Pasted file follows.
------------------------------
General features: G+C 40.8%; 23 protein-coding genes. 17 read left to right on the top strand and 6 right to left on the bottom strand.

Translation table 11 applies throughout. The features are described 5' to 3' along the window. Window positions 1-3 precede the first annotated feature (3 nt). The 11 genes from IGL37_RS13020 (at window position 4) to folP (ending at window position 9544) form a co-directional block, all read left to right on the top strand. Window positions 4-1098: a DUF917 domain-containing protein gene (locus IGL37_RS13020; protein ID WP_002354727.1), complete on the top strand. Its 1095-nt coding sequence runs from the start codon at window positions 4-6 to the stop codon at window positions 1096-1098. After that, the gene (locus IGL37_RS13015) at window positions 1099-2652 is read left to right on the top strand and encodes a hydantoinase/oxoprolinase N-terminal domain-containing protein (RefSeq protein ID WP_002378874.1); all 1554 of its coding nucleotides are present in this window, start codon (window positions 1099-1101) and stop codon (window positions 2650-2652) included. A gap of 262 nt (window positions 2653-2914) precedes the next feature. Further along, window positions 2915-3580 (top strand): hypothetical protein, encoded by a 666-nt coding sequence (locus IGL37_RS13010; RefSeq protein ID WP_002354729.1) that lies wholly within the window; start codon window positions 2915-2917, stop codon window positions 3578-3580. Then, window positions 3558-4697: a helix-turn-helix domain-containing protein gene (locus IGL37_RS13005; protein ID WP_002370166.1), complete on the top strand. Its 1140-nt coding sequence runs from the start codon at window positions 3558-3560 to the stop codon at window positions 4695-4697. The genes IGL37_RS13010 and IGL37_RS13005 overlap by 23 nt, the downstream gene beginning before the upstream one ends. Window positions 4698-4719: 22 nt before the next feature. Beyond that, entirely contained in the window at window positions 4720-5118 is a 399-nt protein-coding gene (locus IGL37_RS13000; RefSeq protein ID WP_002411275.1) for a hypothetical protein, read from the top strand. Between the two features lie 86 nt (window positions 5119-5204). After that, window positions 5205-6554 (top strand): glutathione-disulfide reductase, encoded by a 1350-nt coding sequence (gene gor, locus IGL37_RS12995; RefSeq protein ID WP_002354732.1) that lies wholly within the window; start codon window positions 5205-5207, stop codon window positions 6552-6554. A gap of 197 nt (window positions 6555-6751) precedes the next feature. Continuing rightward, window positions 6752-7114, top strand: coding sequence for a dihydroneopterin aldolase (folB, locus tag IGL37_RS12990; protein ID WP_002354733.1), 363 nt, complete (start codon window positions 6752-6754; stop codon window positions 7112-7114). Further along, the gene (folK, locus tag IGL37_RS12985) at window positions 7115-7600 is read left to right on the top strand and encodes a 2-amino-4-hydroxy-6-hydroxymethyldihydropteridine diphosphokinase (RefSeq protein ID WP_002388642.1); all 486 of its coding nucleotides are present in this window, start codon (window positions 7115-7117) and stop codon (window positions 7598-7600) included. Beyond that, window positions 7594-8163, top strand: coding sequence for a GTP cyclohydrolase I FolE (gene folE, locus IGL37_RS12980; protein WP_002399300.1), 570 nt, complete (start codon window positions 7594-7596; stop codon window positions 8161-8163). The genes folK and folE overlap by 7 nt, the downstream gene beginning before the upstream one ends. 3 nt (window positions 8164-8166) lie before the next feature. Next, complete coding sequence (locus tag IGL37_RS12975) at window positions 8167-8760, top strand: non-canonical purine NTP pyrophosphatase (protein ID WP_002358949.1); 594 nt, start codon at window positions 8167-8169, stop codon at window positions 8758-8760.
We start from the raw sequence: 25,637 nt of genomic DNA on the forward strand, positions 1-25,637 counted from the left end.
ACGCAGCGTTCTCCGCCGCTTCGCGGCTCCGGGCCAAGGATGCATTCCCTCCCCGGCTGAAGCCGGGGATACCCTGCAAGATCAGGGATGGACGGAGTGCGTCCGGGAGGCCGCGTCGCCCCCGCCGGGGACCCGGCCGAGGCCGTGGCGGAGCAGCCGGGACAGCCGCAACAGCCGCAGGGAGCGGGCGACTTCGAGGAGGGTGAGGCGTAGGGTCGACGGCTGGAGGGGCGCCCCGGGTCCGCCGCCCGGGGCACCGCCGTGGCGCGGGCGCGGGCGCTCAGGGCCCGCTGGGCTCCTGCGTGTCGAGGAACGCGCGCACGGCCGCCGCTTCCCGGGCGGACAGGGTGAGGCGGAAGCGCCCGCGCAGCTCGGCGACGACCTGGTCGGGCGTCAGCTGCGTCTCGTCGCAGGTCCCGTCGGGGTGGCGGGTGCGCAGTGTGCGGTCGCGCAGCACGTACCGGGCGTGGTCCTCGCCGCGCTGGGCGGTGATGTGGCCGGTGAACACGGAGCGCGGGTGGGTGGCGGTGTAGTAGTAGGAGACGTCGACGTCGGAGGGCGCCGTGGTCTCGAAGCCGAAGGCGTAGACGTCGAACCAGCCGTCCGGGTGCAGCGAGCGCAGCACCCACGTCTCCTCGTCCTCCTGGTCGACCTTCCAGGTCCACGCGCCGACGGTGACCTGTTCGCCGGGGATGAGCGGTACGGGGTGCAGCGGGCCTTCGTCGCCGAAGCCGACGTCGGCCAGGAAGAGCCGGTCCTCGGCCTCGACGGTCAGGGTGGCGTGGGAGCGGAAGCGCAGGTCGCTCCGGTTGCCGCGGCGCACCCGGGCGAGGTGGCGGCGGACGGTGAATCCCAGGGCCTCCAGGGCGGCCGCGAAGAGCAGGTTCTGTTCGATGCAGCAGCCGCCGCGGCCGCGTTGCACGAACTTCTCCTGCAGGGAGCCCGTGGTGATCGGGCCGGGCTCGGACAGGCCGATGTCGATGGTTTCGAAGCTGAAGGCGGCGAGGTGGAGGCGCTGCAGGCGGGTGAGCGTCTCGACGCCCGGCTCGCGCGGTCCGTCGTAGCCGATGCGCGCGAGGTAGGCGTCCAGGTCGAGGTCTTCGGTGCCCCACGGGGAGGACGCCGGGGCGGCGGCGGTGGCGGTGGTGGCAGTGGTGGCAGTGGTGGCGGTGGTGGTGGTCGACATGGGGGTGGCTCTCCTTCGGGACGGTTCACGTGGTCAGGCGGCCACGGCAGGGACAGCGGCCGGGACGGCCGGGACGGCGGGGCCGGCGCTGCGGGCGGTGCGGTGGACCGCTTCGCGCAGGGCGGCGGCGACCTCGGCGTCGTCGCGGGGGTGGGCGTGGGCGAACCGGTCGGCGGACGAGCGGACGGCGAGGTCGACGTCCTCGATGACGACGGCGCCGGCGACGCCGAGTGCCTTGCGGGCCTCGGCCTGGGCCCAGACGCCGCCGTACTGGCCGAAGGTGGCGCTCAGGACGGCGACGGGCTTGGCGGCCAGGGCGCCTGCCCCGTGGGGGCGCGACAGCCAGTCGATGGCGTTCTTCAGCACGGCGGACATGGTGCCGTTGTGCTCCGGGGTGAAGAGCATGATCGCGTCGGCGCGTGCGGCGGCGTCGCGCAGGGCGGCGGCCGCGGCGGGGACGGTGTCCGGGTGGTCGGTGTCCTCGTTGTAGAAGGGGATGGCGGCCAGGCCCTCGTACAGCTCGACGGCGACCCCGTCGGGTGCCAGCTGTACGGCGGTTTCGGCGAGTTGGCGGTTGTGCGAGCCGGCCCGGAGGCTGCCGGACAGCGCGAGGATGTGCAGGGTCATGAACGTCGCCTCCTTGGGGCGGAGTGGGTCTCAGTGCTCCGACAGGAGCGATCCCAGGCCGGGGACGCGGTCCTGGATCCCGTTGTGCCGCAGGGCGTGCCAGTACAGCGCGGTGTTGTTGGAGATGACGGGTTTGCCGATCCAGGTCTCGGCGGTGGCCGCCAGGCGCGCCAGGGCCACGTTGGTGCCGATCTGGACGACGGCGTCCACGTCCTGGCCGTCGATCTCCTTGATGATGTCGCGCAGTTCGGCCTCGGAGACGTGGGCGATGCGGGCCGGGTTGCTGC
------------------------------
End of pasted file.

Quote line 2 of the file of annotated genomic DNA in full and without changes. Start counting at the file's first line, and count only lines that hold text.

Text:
Translation table 11 applies throughout. The features are described 5' to 3' along the window. Window positions 1-3 precede the first annotated feature (3 nt). The 11 genes from IGL37_RS13020 (at window position 4) to folP (ending at window position 9544) form a co-directional block, all read left to right on the top strand. Window positions 4-1098: a DUF917 domain-containing protein gene (locus IGL37_RS13020; protein ID WP_002354727.1), complete on the top strand. Its 1095-nt coding sequence runs from the start codon at window positions 4-6 to the stop codon at window positions 1096-1098. After that, the gene (locus IGL37_RS13015) at window positions 1099-2652 is read left to right on the top strand and encodes a hydantoinase/oxoprolinase N-terminal domain-containing protein (RefSeq protein ID WP_002378874.1); all 1554 of its coding nucleotides are present in this window, start codon (window positions 1099-1101) and stop codon (window positions 2650-2652) included. A gap of 262 nt (window positions 2653-2914) precedes the next feature. Further along, window positions 2915-3580 (top strand): hypothetical protein, encoded by a 666-nt coding sequence (locus IGL37_RS13010; RefSeq protein ID WP_002354729.1) that lies wholly within the window; start codon window positions 2915-2917, stop codon window positions 3578-3580. Then, window positions 3558-4697: a helix-turn-helix domain-containing protein gene (locus IGL37_RS13005; protein ID WP_002370166.1), complete on the top strand. Its 1140-nt coding sequence runs from the start codon at window positions 3558-3560 to the stop codon at window positions 4695-4697. The genes IGL37_RS13010 and IGL37_RS13005 overlap by 23 nt, the downstream gene beginning before the upstream one ends. Window positions 4698-4719: 22 nt before the next feature. Beyond that, entirely contained in the window at window positions 4720-5118 is a 399-nt protein-coding gene (locus IGL37_RS13000; RefSeq protein ID WP_002411275.1) for a hypothetical protein, read from the top strand. Between the two features lie 86 nt (window positions 5119-5204). After that, window positions 5205-6554 (top strand): glutathione-disulfide reductase, encoded by a 1350-nt coding sequence (gene gor, locus IGL37_RS12995; RefSeq protein ID WP_002354732.1) that lies wholly within the window; start codon window positions 5205-5207, stop codon window positions 6552-6554. A gap of 197 nt (window positions 6555-6751) precedes the next feature. Continuing rightward, window positions 6752-7114, top strand: coding sequence for a dihydroneopterin aldolase (folB, locus tag IGL37_RS12990; protein ID WP_002354733.1), 363 nt, complete (start codon window positions 6752-6754; stop codon window positions 7112-7114). Further along, the gene (folK, locus tag IGL37_RS12985) at window positions 7115-7600 is read left to right on the top strand and encodes a 2-amino-4-hydroxy-6-hydroxymethyldihydropteridine diphosphokinase (RefSeq protein ID WP_002388642.1); all 486 of its coding nucleotides are present in this window, start codon (window positions 7115-7117) and stop codon (window positions 7598-7600) included. Beyond that, window positions 7594-8163, top strand: coding sequence for a GTP cyclohydrolase I FolE (gene folE, locus IGL37_RS12980; protein WP_002399300.1), 570 nt, complete (start codon window positions 7594-7596; stop codon window positions 8161-8163). The genes folK and folE overlap by 7 nt, the downstream gene beginning before the upstream one ends. 3 nt (window positions 8164-8166) lie before the next feature. Next, complete coding sequence (locus tag IGL37_RS12975) at window positions 8167-8760, top strand: non-canonical purine NTP pyrophosphatase (protein ID WP_002358949.1); 594 nt, start codon at window positions 8167-8169, stop codon at window positions 8758-8760.